A recent cost-effectiveness analysis of 4 colorectal cancer screening initiatives found that some strategies may be more valuable than others in reducing screening disparities.
Screening rates for colorectal cancer remain lower than recommended, particularly for underserved populations like rural residents, African-Americans, and the uninsured. Researchers set out to model the costs and benefits of 4 potential interventions intended to expand access to cancer screening in North Carolina. Their results were published in Preventing Chronic Disease.
University of North Carolina researchers modeled the cost-benefit effects—with benefit measured as costs and years of life gained—of 4 proposed screening interventions, and compared the results to the benchmark of screening as usual.
The first intervention involved mailing reminder letters to Medicaid beneficiaries who had either just turned 50 or had not received their recommended screening that year.
Another intervention was the funding of 6 new endoscopy facilities in underserved areas.
A mass media intervention would use television, print, and radio advertisements targeting African-Americans to promote awareness of the importance of colorectal cancer screening.
The fourth intervention would provide a voucher for a free colonoscopy to uninsured people turning 50.
In the model, all 4 interventions observed increased colorectal cancer screening, though the improvements were largest for the mailed reminders and the mass media campaign. These interventions were also the most cost-effective, as they would cost just $14.50 and $25.30, respectively, per additional life-year gained. The mass media campaign would result in 145,821 additional life-years gained over a 20-year period, while the mailed reminder initiative would result in a gain of 111,516 life-years. In comparison, the plan to expand endoscopy locations would cost over $210 per additional life-year and only result in around 14,000 additional life-years over 20 years.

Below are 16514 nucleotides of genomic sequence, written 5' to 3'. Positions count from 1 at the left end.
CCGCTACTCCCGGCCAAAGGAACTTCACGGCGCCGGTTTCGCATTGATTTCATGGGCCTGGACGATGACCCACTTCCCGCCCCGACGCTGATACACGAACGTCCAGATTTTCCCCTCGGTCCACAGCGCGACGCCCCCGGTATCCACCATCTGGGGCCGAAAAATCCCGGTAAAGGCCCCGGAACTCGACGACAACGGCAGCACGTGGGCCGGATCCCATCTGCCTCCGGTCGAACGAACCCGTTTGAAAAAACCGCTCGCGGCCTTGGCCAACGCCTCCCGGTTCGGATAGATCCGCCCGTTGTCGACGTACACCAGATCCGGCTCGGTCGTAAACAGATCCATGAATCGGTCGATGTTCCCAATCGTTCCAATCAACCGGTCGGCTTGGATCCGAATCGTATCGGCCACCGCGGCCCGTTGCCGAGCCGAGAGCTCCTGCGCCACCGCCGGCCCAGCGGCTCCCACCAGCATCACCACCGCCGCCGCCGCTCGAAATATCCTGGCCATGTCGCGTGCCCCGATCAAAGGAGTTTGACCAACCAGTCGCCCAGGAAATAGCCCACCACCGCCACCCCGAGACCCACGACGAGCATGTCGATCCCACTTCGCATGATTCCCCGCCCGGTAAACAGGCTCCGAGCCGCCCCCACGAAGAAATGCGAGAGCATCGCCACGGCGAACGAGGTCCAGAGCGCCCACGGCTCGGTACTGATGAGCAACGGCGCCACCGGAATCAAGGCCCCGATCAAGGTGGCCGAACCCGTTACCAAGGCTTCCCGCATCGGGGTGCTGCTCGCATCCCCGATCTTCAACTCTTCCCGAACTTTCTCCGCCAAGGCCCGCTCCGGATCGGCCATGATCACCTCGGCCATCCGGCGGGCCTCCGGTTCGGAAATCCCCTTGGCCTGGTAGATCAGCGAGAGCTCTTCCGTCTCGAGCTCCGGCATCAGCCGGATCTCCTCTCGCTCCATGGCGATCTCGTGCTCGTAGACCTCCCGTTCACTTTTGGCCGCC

As each intervention was designed to target a different population, they reduced disparities in screening rates differently. For instance, the “mailed reminders reduced the screening gap between Medicaid enrollees and the privately insured from 6.7 to 2.1 percentage points.” The mass media intervention reduced the racial gap in screening rates by about 1 percentage point, and the screening voucher closed the gap for the uninsured by the same amount. The endoscopy facility expansion did not increase overall screening rates or reduce county-level disparities in screening rates.
Overall, the researchers found that a combination of mailed reminders and mass media advertising would be the most effective strategy to address disparities and improve screening rates. While the total cost would surpass $5.3 million, this intervention would result in 257,306 additional life-years gained over a 20-year period, for a cost per additional life-year of just $20.60.
“A model such as this provides a useful foundation for informing intervention approaches, and it can be updated to support further integration of new data on costs, screening assumptions, and emerging evidence on best practices, with re-analysis informing ongoing intervention decisions,” the authors conclude. “Over time, as progress is made toward addressing disparities and closing gaps in screening, updating and re-analyzing the model could chart a dynamic course toward efficiently meeting established population health targets.”